Figure 10. The Arabidopsis root meristem and the distal stem cell niche upon CLE40 peptide treatment. (A) Exemplary meristems of Arabidopsis roots upon 1 μM HvCLE402p, 1 μM AtCLE40p or mock treatment for five DAG; gray arrowheads mark the transition zone between meristematic and elongation zone. (B) In comparison to untreated or mock (mCLE40p) treated plants, growth on AtCLE40p or HvCLE402p leads to a reduced meristem size; meristem size was counted in cell number and normalized to untreated (no peptide) plants; asterisks indicate a significant difference between the respective treatments; n.s. = not significant; * = p < 0.05, ** = p < 0.001. (C) Exemplary pictures of Arabidopsis distal stem cell niches upon HvCLE402p, AtCLE40p or mock treatment; black arrow heads mark the QC position, white arrow heads mark distal stem cells without starch; treatment with both AtCLE40p and HvCLE402p leads to a differentiation of the distal stem cells, visible by accumulation of starch granules. (D) Percentage of roots with no undifferentiated distal stem cells (DSCs) (black bars), one layer (gray bars), or two layers (white layers); experiment performed once; n = 27–34; scale bars 50 μm.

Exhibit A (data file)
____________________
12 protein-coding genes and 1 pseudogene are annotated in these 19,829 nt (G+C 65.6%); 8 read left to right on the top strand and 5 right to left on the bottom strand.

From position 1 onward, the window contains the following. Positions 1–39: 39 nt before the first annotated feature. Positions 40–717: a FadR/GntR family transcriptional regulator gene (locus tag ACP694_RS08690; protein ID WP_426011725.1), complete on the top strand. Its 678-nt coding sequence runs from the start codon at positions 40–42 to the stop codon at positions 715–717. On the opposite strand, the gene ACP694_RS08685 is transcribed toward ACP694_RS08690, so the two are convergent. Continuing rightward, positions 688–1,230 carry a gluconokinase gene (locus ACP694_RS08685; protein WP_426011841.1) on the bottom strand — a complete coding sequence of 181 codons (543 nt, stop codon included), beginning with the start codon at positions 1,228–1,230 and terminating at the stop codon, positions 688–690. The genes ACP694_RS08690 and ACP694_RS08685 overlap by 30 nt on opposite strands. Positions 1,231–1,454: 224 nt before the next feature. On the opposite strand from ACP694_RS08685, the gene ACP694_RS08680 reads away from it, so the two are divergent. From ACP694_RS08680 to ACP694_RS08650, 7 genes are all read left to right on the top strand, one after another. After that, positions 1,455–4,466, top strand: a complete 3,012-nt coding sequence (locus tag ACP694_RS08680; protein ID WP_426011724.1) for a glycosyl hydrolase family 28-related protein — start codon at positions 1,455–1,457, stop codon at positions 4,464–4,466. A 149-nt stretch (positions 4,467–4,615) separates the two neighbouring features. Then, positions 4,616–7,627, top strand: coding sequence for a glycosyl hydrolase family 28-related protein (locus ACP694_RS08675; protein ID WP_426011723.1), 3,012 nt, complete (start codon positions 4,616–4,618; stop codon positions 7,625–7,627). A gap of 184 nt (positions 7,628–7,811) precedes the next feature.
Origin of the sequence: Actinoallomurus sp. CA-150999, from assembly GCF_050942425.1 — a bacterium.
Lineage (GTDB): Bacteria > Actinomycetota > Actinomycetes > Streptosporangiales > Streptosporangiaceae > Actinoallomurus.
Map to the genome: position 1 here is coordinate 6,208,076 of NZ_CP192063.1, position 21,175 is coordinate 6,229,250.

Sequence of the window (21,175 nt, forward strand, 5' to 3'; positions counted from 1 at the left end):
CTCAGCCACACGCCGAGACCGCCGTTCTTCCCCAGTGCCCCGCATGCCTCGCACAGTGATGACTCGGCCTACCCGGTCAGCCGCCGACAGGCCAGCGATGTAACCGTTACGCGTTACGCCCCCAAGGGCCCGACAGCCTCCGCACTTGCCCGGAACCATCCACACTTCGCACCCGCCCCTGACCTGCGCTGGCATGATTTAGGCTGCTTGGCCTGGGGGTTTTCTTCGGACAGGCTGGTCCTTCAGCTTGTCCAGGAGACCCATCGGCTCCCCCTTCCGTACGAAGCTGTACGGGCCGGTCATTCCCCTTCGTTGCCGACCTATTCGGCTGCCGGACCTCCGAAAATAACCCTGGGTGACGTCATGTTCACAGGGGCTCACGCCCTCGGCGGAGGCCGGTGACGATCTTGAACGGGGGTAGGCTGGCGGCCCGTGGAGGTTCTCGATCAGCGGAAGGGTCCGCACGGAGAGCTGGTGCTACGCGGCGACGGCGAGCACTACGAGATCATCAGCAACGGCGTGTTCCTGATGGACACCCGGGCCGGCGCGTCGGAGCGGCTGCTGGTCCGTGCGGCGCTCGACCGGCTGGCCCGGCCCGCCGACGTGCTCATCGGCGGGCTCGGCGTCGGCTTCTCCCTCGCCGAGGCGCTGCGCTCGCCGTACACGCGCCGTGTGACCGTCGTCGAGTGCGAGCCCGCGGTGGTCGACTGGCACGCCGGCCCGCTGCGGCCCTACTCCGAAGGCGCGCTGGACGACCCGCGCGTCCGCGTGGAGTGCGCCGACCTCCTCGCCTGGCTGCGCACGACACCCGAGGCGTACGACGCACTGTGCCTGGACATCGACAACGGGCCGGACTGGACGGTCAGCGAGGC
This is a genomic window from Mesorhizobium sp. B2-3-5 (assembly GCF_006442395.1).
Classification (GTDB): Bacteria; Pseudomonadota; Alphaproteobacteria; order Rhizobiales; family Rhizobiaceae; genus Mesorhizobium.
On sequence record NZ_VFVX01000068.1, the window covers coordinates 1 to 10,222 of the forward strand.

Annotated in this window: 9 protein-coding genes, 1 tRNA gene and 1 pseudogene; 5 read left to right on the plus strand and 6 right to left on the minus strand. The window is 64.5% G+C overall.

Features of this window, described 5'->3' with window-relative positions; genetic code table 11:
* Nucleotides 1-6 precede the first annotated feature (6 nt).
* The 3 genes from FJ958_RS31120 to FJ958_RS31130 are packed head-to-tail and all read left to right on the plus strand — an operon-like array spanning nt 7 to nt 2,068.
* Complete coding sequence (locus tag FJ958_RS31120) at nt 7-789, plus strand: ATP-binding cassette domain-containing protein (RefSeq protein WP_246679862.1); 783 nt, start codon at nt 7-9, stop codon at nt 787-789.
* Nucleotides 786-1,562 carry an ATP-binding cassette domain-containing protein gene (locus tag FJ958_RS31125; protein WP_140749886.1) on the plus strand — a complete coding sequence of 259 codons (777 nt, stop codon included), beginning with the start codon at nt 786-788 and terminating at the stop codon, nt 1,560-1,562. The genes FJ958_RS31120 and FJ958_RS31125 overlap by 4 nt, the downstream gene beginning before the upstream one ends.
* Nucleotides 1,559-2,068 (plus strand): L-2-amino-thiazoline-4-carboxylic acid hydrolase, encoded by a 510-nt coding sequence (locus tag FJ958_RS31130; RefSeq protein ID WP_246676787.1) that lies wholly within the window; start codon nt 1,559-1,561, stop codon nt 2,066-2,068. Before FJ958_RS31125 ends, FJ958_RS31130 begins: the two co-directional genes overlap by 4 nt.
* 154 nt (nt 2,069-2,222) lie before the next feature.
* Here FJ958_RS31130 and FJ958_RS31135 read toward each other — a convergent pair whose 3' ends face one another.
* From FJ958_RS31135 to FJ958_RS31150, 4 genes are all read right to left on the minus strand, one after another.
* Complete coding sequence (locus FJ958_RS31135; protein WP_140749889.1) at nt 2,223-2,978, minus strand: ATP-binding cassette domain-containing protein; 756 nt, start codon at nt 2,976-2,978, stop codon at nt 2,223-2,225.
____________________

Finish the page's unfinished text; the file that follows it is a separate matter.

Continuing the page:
To understand the fundamental concepts of root growth, it is important to compare the differences in operating mechanisms between higher plants from the two major groups, monocots and dicots. Here, primary root growth is enabled by root meristems at the tip of the roots, which harbor the stem cell niche that provides the precursors for the various root tissues. Root stem cell niches of different plants share a similar architecture, but the sizes of the stem cell niches, the number of stem cells, the origin of differentiating root cell types and the signaling systems that control cell fates differ significantly. While the principle frameworks governing root meristem functions in the model dicot Arabidopsis have been established and are basically understood, far less is known about root meristem functions in monocot species. Analysis of grass root meristems has focussed on maize and rice, and to a lesser extent on Brachypodium (Hardtke and Pacheco-Villalobos, 2015), which all represent examples of closed meristems with discrete initials that, in most cases, give rise to individual cell files. The stem cell niches differ vastly in size between these species, with 4–6 QC cells in rice, but 800–1,200 QC cells in maize (Figure 11; Jiang et al., 2003; Ni et al., 2014). For rice, the origins of cortex and endodermis have been studied in more detail. Here, a stem cell abutting the QC gives rise to several cortex layers and the endodermis via a series of ordered anticlinal and periclinal divisions, resembling the scenario in Arabidopsis, with 4 QC cells and a shared initial giving rise to a single cortex cell layer and the endodermis (Dolan et al., 1993; Ni et al., 2014). Similarly, a shared initial generates the lateral root cap and the epidermal cell file, while a single layer of stem cells distal to the QC forms the columella in Arabidopsis (Dolan et al., 1993). The overall architecture combined with clonal analysis revealed that lateral root caps and epidermis can be traced back to different stem cells in rice and maize (Hochholdinger et al., 2004b; Wang et al., 2014). Our overall understanding on gene functions regulating the root stem cell niches in monocot species is still very limited, and mostly based on comparative analysis with Arabidopsis. Here, we have analyzed for the first time the root meristem architecture of H. vulgare (barley), as one of the most important crop species, with the aim to identify commonalities and characteristic features of monocot stem cell systems. We found that, regarding size and general architecture, the barley root meristem occupies an intermediate position between those of maize and rice. Our combined EdU staining and analysis of HISTONE H4 expression patterns identified approximately 30 slowly dividing cells at the QC position (Figures 4, 5). Unlike in Arabidopsis we could not find a clearly defined cell region with complete quiescence, but rather an area displaying a gradual quiescence, with the highest quiescence in the cell layer adjacent to the root cap (Figure 4). This resembles the situation in maize, where quiescence and size of the QC are highly variable. The barley QC is thus considerably larger than that of rice, where each QC cell neighbors dedicated initials (Figure 11; Ni et al., 2014). There, rare asymmetric divisions of QC cells serve to replace adjacent stem cells, while QC cell divisions in barley may also serve to expand the QC size. Although we identified the barley QC based on a lower cell division rate, all QC cells were found to divide within a 24 h time window (Figure 3). This is in stark contrast to the QCs of rice or maize, where no cell divisions in the QC were observed even within a 48 h window (Ni et al., 2014; Jiang et al., 2003). In Arabidopsis, less than 20% of all QC cells divided within a 24 h period (Vanstraelen et al., 2009; Cruz-Ramírez et al., 2013). Rarely dividing QC cells have been implicated to be protected from DNA damage and act as a genetic “cache” to replace damaged stem cells. However, for this purpose alone, rather modest differences in cell cycle frequency between QC and surrounding stem cells might be sufficient (Cruz-Ramírez et al., 2013). Importantly, barley generates several seminal roots which might be competing for resource allocation, explaining the wide range of cell divison rates and resulting meristem lengths that we noted earlier (Figures 1B,C). A lower quiescence of the barley QC might thus reflect the physiological state during rapid growth phases. An earlier study by Clowes (1984) found a correlation between the number of cells in the QC and the root diameter, suggesting that bigger roots might need a larger QC, either as a source of DNA-damage protected cells, or as provider of short-range signals for surrounding stem cells (van den Berg et al., 1997; Cruz-Ramírez et al., 2013).